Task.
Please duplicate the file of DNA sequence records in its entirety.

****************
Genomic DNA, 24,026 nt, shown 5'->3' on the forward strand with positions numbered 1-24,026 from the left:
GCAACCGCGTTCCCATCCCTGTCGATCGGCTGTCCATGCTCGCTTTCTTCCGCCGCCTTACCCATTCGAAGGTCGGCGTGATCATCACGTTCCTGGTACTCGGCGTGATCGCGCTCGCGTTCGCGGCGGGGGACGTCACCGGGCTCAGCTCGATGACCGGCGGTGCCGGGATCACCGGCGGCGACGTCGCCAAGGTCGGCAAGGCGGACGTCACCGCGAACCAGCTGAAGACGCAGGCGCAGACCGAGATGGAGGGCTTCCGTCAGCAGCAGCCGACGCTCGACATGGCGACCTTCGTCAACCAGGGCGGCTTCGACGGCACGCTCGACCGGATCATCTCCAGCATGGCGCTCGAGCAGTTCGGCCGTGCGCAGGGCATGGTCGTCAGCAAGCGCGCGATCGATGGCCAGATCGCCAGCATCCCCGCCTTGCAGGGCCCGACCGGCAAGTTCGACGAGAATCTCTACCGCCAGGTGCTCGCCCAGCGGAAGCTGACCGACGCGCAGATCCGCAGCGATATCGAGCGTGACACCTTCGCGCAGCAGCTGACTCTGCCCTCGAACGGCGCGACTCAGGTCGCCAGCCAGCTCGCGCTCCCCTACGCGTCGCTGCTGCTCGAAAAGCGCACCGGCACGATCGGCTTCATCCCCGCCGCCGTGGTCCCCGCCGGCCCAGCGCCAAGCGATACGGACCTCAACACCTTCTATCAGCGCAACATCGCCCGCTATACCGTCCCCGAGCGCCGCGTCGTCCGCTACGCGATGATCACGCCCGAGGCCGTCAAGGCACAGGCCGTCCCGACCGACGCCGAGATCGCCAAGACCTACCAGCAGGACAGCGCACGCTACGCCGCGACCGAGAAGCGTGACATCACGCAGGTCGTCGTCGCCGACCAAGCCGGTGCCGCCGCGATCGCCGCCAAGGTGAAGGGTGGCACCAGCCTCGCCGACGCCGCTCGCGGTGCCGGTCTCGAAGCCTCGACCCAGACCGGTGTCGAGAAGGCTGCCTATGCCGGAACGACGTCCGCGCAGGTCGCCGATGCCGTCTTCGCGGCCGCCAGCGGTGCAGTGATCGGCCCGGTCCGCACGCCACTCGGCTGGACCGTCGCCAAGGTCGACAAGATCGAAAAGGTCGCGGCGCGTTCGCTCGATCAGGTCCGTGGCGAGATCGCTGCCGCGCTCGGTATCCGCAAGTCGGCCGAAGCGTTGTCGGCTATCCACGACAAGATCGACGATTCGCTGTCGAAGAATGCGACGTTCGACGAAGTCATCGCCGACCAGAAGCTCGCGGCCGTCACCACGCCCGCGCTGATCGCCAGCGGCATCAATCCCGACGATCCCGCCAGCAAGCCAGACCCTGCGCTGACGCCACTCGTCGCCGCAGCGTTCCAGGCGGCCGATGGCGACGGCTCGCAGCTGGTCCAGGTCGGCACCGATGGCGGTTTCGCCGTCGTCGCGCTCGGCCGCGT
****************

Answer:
Genomic DNA, 24,026 nt, shown 5'->3' on the forward strand with positions numbered 1-24,026 from the left:
GCAACCGCGTTCCCATCCCTGTCGATCGGCTGTCCATGCTCGCTTTCTTCCGCCGCCTTACCCATTCGAAGGTCGGCGTGATCATCACGTTCCTGGTACTCGGCGTGATCGCGCTCGCGTTCGCGGCGGGGGACGTCACCGGGCTCAGCTCGATGACCGGCGGTGCCGGGATCACCGGCGGCGACGTCGCCAAGGTCGGCAAGGCGGACGTCACCGCGAACCAGCTGAAGACGCAGGCGCAGACCGAGATGGAGGGCTTCCGTCAGCAGCAGCCGACGCTCGACATGGCGACCTTCGTCAACCAGGGCGGCTTCGACGGCACGCTCGACCGGATCATCTCCAGCATGGCGCTCGAGCAGTTCGGCCGTGCGCAGGGCATGGTCGTCAGCAAGCGCGCGATCGATGGCCAGATCGCCAGCATCCCCGCCTTGCAGGGCCCGACCGGCAAGTTCGACGAGAATCTCTACCGCCAGGTGCTCGCCCAGCGGAAGCTGACCGACGCGCAGATCCGCAGCGATATCGAGCGTGACACCTTCGCGCAGCAGCTGACTCTGCCCTCGAACGGCGCGACTCAGGTCGCCAGCCAGCTCGCGCTCCCCTACGCGTCGCTGCTGCTCGAAAAGCGCACCGGCACGATCGGCTTCATCCCCGCCGCCGTGGTCCCCGCCGGCCCAGCGCCAAGCGATACGGACCTCAACACCTTCTATCAGCGCAACATCGCCCGCTATACCGTCCCCGAGCGCCGCGTCGTCCGCTACGCGATGATCACGCCCGAGGCCGTCAAGGCACAGGCCGTCCCGACCGACGCCGAGATCGCCAAGACCTACCAGCAGGACAGCGCACGCTACGCCGCGACCGAGAAGCGTGACATCACGCAGGTCGTCGTCGCCGACCAAGCCGGTGCCGCCGCGATCGCCGCCAAGGTGAAGGGTGGCACCAGCCTCGCCGACGCCGCTCGCGGTGCCGGTCTCGAAGCCTCGACCCAGACCGGTGTCGAGAAGGCTGCCTATGCCGGAACGACGTCCGCGCAGGTCGCCGATGCCGTCTTCGCGGCCGCCAGCGGTGCAGTGATCGGCCCGGTCCGCACGCCACTCGGCTGGACCGTCGCCAAGGTCGACAAGATCGAAAAGGTCGCGGCGCGTTCGCTCGATCAGGTCCGTGGCGAGATCGCTGCCGCGCTCGGTATCCGCAAGTCGGCCGAAGCGTTGTCGGCTATCCACGACAAGATCGACGATTCGCTGTCGAAGAATGCGACGTTCGACGAAGTCATCGCCGACCAGAAGCTCGCGGCCGTCACCACGCCCGCGCTGATCGCCAGCGGCATCAATCCCGACGATCCCGCCAGCAAGCCAGACCCTGCGCTGACGCCACTCGTCGCCGCAGCGTTCCAGGCGGCCGATGGCGACGGCTCGCAGCTGGTCCAGGTCGGCACCGATGGCGGTTTCGCCGTCGTCGCGCTCGGCCGCGT